Is epistemic circularity a fallacy?

Philosophical Studies 177 (8):2277-2298 (2020)
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Abstract

The author uses a series of potential counterexamples to argue against attempts by Bergmann and Plantinga to articulate a distinction between malignant and benign epistemic circularity and, more radically, to argue that epistemic circularity per se is no fallacy, and the concept of epistemic circularity plays no role in the explanation of why some instances of epistemic circularity are irrational. The author contrasts an inferential framework, in which circularity is a problem, with an equilibrium framework, in which the concept of circularity plays no useful role and argues that defeasible reasoning can only be understood in an equilibrium, not an inferential, framework. The author uses an example of reasoning about the reliability of one’s own memory to explain how seemingly malignant epistemic circularity can be rational in an equilibrium framework. The author discusses the relevance of this conclusion to two contemporary issues: the cogency of Plantinga’s Evolutionary Argument against Naturalism and the evolutionary naturalists’ challenges to non-naturalist moral realism—and, indeed, to all forms of non-naturalist normative realism.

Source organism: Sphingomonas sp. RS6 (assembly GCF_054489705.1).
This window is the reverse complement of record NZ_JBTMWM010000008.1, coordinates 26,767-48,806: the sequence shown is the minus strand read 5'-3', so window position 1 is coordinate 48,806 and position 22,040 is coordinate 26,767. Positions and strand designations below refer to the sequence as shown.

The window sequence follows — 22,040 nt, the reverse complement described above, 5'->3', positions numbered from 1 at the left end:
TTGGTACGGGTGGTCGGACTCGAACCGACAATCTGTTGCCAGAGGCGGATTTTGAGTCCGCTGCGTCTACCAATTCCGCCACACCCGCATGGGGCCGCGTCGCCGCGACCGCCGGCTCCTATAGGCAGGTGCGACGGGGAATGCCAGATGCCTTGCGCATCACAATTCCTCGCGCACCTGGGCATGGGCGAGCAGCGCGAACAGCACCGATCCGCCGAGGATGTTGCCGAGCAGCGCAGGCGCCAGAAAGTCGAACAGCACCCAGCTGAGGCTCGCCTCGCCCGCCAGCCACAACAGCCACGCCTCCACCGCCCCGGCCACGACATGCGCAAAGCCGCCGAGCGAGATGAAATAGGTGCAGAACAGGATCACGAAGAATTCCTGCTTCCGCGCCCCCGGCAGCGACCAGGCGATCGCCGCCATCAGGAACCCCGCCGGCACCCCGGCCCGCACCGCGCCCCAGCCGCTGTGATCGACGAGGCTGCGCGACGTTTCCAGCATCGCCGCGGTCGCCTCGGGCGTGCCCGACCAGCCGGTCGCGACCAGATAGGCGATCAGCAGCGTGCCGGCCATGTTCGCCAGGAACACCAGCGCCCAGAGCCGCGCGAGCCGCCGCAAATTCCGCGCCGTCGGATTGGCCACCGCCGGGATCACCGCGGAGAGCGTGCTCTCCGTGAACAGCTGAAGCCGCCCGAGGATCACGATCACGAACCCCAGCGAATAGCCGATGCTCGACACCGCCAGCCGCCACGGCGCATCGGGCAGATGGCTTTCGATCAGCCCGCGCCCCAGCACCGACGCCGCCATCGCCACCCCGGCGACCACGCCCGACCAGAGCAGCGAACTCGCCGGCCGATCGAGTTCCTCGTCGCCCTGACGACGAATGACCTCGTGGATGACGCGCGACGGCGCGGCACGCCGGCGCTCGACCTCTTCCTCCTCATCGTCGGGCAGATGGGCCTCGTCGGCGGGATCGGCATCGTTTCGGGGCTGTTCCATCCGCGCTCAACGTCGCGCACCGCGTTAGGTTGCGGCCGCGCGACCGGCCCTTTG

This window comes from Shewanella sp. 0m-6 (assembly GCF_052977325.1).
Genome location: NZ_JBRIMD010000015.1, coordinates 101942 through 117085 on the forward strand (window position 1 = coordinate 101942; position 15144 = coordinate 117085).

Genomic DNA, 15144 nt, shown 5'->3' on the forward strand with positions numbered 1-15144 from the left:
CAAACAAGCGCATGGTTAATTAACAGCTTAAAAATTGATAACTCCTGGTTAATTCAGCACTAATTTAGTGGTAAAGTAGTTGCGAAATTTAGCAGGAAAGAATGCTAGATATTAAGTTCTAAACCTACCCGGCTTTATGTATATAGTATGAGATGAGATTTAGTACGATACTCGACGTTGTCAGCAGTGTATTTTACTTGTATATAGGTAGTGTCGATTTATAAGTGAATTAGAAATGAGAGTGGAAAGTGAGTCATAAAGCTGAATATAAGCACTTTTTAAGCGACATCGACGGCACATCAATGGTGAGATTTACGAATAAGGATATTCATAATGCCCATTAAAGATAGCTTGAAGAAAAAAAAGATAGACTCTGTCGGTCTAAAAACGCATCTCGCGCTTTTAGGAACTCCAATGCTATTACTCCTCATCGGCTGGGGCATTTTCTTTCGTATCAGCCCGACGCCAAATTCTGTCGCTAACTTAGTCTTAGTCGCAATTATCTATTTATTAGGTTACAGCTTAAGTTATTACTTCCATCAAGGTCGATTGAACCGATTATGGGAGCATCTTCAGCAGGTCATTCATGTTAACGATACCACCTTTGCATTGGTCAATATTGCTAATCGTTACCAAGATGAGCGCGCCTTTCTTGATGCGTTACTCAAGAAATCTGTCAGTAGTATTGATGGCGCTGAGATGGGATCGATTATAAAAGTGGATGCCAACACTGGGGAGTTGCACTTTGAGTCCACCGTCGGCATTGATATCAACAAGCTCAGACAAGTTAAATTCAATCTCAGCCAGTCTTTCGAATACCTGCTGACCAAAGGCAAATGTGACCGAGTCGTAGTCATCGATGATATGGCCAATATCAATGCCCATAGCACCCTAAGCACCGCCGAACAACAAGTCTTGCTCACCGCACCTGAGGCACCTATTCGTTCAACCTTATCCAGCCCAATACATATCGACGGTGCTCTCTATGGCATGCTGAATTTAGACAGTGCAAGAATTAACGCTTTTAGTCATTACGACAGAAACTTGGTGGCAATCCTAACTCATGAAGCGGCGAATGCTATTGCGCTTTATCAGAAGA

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Author's Profile

William J. Talbott
University of Washington

References found in this work

Knowledge and its limits.Timothy Williamson - 2000 - New York: Oxford University Press.
Fact, Fiction, and Forecast.Nelson Goodman - 1973 - Cambridge: Harvard University Press.
Warrant and proper function.Alvin Plantinga - 1993 - New York: Oxford University Press.
Knowledge and its Limits.Timothy Williamson - 2000 - Tijdschrift Voor Filosofie 64 (1):200-201.

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